TNRC Blog Sand Mafias: Environmental Harm, Corruption and Economic Impacts
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Sand Mafias: Environmental Harm, Corruption and Economic Impacts
This post captures insights from a TNRC virtual panel on June 14, 2021 in which speakers from Kenya and India discussed an understudied, yet environmentally devastating trend: the unsustainable mining of river sand, facilitated by corruption, that feeds the global construction boom while destroying habitats and livelihoods and fueling conflict. Insights were contributed by Mohamed Daghar, Regional Coordinator for Eastern Africa, ENACT programme, Institute for Security Studies, and Dr. Prem Mahadevan, Senior Analyst, Global Initiative Against Transnational Organized Crime. The panel was hosted by the Terrorism, Transnational Crime and Corruption Center (TraCCC) at George Mason University, and moderated by TraCCC’s director, Dr. Louise Shelley. This virtual event was attended by practitioners in 38 countries. A recording is above, and a PDF of the slides from the event can be downloaded here.
- An insatiable global demand for sand, fueled by economic development and urbanization, has resulted in an epidemic of sand mining with impacts on governance, the environment, and the growth of entrenched criminal networks.
- Sand is an essential ingredient in construction. Riverine sand is most prized and can be extracted through mining or sustainable harvesting. Sustainable harvesting can provide for cyclical replenishment and provides local employment, while allowing local communities to continue with farming and other activities.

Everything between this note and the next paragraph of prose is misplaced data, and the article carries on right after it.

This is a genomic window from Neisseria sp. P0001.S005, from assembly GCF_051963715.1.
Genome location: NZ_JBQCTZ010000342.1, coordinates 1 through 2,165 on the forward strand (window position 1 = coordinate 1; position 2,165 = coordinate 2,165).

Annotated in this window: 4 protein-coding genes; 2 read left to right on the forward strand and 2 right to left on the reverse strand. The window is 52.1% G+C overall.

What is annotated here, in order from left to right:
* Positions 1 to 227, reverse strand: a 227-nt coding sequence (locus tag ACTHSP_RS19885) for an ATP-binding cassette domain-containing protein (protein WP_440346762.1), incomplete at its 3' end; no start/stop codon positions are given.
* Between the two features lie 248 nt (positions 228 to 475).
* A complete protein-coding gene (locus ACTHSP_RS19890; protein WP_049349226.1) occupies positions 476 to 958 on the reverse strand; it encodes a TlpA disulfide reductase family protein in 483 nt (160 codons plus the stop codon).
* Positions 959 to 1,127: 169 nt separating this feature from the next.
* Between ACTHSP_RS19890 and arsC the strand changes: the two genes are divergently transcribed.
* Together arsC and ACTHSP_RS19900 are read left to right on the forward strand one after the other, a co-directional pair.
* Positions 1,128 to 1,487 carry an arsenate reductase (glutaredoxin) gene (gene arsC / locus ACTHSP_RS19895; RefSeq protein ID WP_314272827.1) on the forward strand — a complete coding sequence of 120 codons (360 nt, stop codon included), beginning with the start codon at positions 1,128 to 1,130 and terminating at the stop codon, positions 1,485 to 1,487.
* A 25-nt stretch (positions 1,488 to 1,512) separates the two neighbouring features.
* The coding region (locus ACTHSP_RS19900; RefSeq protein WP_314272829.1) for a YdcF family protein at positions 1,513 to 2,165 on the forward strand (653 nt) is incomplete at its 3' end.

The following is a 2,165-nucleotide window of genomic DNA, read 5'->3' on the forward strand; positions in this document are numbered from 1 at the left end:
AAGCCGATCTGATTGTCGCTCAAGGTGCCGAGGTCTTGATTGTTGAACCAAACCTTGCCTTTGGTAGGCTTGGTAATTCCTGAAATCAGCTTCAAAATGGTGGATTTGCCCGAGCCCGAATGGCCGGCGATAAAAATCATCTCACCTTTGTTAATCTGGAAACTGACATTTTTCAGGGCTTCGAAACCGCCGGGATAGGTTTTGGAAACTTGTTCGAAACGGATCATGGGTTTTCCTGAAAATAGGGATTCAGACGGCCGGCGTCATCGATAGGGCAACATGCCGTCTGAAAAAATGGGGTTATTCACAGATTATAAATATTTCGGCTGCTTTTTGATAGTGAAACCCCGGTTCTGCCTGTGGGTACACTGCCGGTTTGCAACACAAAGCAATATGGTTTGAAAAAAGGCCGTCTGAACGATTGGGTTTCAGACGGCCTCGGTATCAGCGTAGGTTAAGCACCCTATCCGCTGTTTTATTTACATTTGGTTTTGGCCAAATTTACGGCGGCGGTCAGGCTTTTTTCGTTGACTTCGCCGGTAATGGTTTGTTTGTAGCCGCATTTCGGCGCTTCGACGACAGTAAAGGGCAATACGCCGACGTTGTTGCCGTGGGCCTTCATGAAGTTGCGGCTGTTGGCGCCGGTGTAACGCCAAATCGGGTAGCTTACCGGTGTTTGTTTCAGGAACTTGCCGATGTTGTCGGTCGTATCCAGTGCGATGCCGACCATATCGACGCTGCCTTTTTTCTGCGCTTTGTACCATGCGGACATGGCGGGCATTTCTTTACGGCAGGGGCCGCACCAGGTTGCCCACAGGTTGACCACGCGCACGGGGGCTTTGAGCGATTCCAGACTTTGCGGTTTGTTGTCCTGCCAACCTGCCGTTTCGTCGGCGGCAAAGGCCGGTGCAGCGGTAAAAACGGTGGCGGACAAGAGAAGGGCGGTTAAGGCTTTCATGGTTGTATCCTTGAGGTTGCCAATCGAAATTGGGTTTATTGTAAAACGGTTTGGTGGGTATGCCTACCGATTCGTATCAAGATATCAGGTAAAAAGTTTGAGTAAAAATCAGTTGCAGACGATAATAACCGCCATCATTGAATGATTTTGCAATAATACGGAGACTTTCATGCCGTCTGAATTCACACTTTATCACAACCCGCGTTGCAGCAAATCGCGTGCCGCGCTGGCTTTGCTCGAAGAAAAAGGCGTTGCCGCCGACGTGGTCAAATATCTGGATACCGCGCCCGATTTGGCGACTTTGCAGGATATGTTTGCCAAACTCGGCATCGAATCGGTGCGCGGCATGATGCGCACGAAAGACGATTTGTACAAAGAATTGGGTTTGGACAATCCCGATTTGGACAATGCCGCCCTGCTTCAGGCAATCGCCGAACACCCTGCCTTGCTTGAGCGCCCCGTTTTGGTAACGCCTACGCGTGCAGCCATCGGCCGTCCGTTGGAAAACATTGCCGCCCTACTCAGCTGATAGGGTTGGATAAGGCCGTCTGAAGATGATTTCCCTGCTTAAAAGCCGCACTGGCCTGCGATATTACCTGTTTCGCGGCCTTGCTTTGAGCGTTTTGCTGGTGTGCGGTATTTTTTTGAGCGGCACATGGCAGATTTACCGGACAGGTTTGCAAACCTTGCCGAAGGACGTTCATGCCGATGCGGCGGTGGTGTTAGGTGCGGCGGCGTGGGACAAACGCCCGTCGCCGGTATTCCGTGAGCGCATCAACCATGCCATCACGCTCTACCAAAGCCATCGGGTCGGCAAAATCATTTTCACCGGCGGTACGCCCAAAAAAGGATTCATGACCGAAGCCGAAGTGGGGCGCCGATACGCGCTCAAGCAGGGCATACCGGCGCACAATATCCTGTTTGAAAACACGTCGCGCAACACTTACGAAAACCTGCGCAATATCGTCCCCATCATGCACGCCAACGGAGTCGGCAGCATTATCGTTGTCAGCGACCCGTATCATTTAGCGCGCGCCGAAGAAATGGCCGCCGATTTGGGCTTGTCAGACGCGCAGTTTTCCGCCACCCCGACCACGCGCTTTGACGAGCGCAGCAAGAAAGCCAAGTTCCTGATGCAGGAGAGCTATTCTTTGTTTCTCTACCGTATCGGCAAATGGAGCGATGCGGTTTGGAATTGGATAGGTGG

- Unsustainable mining practices result because criminal businessmen and organized crime groups bribe and intimidate officials at all levels to look the other way while they ignore regulations. Extortion of legitimate firms may also make it unprofitable to abide by the rules.
- Governments need to put in place sand harvesting, utilization, conservation and trading legislation and develop regional initiatives to help curb sand trafficking.
Sand Mining in Kenya and Uganda
Mohamed Daghar, Regional Coordinator for East Africa for the ENACT Program (Enhancing Africa’s Response to Transnational Organized Crime) ISS, Nairobi
Sand is the bulking agent of all facets of the global economy. It takes millions of years to form but can be mined out in less than a year, causing irreversible damage to the river and surrounding lands left behind. Sand mining is exhaustive – extracting all the sand and leaving the river bare. Sustainable harvesting provides for cyclical replenishment and provides local employment, while allowing local communities to continue with farming and other activities.
In Kenya and Uganda, the entire value chain of the sand mining trade (excluding the consumer) is driven by cartels who use violence and intimidation and enjoy protection from powerful state actors. It is male dominated, with heavy use of unprotected child labor. Women are employed at the periphery, selling food, doing laundry and in commercial sex work. Destruction of the sand ecosystem by mining has a multiplier effect on local communities, by destroying livelihoods and increasing inter communal conflict.
The cartels are organized into gangs, with up to eight gangs operating at a single site, and violently contesting each others’ territory. Profits are enormous. Filling a ten-ton truck with sand costs 20,000 shillings, but the sand sells for 140,000 shillings. In Kenya most of the sand mined is sold domestically, while in Uganda it is exported to other countries, including DRC, Burundi and China.